A Wisconsin legislator announced a “Blue Lives Matter” bill Monday to make targeting law enforcement officers a hate crime in the wake of the Dallas shooting that killed five officers last week.
Rep. David Steffen, a Green Bay Republican, said he believes the law enforcement community deserves the additional protection of hate crime laws, adding Wisconsin to a growing list of states discussing similar bills.
Louisiana became the first state to enact a Blue Lives Matter law in May, allowing prosecutors to seek stronger penalties when police, firefighters and emergency medical crews are intentionally targeted because of their professions. Lawmakers in at least 13 other states and in Congress have floated similar proposals.
Blue Lives Matter laws have failed in four states and is pending in five others and in Congress, according to the National Conference of State Legislatures. Lawmakers in at least four other states have said they plan to introduce similar legislation but haven’t officially done so.
Steffen said his proposal is “a small, single step” that Wisconsin can take to “reinforce its commitment” to supporting and protecting law enforcement officers.
But Republicans in Madison have cut back severely on revenue sharing with cities, which has made it more difficult for municipalities to maintain an adequate number of police officers and fire fighters. Gov. Scott Walker’s 2011–13 budget cut shared revenue by 9 percent, the biggest cut in at least a decade.
The cuts endanger safety both for professionals and the public.
The reduction in shared revenue are partly the result of massive tax breaks for the wealthiest Wisconsinites. About 78 percent of Walker’s tax cuts have gone to the state’s top 0.2 percent of earners.
But civil rights organizations and activist groups have criticized Blue Lives Matter bills for other reasons, saying a person’s profession should not be included with race, religion and other characteristics that are protected under hate crime laws.
Chris Ahmuty, executive director of the American Civil Liberties Union of Wisconsin, said police officers and their families won’t be helped by “a heighted sense of victimization.”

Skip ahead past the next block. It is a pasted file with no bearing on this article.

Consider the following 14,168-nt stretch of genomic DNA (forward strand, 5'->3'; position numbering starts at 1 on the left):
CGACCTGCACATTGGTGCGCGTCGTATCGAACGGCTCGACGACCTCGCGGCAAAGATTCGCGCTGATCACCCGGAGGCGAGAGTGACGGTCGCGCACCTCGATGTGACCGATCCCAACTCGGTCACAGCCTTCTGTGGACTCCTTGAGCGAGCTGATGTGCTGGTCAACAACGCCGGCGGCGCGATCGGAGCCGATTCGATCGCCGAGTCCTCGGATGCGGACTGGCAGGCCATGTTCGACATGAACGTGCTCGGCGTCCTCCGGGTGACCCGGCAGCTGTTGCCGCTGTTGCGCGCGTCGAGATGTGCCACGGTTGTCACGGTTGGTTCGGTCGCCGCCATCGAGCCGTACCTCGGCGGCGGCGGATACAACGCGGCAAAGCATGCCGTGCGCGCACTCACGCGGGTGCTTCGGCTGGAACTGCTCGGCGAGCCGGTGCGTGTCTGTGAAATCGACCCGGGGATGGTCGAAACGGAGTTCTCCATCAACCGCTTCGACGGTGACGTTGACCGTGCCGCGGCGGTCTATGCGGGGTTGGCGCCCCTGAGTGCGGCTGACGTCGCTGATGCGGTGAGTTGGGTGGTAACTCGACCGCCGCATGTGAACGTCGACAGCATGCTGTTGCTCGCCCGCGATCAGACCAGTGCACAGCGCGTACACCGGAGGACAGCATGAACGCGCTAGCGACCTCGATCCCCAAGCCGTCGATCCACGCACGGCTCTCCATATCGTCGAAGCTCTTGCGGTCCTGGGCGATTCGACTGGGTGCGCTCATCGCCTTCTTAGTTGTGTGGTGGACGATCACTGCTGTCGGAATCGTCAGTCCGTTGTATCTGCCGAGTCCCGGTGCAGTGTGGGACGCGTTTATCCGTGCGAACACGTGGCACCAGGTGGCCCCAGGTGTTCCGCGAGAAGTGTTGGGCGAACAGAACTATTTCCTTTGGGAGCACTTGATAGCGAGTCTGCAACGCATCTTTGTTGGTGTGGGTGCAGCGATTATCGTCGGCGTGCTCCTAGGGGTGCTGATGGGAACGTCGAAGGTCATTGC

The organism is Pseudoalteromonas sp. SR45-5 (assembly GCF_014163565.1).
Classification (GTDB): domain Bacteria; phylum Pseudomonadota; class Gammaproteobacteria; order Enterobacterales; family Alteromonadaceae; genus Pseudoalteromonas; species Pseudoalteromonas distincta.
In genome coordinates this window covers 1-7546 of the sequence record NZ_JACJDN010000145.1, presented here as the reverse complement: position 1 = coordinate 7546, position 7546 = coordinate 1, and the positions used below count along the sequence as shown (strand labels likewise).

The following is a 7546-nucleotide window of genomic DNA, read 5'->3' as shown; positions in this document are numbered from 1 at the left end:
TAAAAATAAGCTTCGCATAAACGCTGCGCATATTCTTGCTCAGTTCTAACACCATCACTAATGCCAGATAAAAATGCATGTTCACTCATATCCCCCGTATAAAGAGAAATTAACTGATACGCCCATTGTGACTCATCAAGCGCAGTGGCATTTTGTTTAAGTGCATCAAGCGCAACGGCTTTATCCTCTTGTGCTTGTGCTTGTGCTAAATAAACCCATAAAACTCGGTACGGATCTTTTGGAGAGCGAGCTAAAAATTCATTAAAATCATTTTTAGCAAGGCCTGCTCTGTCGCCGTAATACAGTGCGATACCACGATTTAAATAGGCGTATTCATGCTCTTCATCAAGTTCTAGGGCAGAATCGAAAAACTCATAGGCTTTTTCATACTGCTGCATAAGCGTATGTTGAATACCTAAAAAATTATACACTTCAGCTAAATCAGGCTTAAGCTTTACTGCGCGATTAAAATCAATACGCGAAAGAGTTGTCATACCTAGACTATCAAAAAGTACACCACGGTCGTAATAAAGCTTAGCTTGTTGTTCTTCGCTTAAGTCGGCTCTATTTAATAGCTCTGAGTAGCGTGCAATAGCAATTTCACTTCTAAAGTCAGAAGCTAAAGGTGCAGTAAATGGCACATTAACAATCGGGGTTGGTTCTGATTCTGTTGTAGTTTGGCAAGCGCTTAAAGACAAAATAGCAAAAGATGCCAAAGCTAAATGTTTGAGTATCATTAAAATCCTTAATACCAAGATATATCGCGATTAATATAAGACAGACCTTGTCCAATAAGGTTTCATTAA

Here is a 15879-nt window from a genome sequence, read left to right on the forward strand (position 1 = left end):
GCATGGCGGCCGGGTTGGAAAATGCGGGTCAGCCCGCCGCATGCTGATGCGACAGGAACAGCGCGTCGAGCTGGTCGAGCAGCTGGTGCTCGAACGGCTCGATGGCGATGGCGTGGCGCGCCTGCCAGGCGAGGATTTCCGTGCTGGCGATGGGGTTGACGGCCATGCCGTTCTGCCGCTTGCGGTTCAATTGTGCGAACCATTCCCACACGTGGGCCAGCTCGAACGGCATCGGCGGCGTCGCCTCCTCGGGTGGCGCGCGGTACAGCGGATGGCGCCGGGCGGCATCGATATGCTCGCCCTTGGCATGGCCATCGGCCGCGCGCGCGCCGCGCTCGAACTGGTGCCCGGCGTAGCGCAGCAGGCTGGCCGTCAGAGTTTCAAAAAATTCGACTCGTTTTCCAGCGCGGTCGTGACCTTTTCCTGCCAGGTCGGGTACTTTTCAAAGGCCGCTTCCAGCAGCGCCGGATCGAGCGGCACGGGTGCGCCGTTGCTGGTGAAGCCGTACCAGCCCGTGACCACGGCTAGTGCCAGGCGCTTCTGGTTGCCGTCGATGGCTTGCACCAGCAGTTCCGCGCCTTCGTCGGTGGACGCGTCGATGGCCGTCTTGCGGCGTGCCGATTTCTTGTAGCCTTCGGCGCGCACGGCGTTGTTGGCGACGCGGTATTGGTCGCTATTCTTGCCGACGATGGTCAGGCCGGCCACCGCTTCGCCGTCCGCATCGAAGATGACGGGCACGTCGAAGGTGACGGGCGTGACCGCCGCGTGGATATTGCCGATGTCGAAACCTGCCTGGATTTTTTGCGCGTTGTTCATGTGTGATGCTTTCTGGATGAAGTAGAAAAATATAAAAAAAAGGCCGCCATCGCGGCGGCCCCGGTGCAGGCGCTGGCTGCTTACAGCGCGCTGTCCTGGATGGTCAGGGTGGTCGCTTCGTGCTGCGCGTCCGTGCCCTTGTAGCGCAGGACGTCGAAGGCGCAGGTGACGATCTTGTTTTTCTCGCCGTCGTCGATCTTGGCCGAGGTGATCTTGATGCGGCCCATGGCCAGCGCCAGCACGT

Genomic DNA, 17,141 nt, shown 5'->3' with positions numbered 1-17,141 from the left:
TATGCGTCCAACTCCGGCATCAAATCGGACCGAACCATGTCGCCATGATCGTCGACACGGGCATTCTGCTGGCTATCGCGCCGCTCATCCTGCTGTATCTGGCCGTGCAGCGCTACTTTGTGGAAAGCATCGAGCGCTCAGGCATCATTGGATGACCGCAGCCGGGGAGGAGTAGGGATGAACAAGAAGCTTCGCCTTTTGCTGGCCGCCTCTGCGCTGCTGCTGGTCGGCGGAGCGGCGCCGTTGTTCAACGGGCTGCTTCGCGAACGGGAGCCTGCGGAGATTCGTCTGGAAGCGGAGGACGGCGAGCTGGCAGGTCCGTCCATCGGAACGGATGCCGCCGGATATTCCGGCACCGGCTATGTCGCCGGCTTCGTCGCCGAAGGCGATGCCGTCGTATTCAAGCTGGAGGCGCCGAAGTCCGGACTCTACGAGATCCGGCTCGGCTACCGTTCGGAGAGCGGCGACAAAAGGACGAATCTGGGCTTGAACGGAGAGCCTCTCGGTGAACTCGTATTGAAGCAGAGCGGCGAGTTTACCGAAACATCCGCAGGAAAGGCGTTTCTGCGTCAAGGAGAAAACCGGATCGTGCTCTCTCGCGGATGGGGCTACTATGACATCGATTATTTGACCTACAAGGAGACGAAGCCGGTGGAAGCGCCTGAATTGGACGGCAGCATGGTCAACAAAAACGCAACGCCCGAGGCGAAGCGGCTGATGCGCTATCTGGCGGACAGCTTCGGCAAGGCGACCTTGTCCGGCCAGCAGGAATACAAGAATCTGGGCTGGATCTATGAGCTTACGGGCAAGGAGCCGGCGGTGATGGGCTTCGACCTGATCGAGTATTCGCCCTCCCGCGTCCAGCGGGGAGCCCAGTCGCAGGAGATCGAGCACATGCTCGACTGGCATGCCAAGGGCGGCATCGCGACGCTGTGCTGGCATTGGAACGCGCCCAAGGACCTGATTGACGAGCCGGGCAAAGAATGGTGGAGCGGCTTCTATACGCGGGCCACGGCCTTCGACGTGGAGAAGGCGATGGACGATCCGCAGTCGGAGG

“We should recognize the stress they confront, but piling on by claiming that there is a war against police, or that the law isn’t already penalizing attacks on police severely, does a disservice to everyone,” he said in an emailed statement.
In Wisconsin, people convicted of a crime can face an enhanced penalty if they targeted the victim based on their race, religion, color, disability, sexual orientation, national origin or ancestry. If deemed a hate crime, the penalty for a felony can carry an additional $5,000 fine and an additional five years in prison. The penalty increase for misdemeanors deemed hate crimes depends on the severity of the crime, possibly including additional jail time and thousands of dollars in additional fines.
Steffen’s Blue Lives Matter bill, which he plans to formally introduce in January, would extend hate crime protection to law enforcement officers.
“Law enforcement isn’t just some profession. It is one upon which our quality of life largely depends,” said Jim Palmer, executive director of the Wisconsin Professional Police Association, the state’s largest police union.
Palmer said the legislation would send an important, symbolic message, but that the Legislature could do other things to better protect officers and support law enforcement, including ensuring adequate staffing and improved training. He said legislation to protect law enforcement and efforts to resolve problems between officers and their communities shouldn’t be mutually exclusive.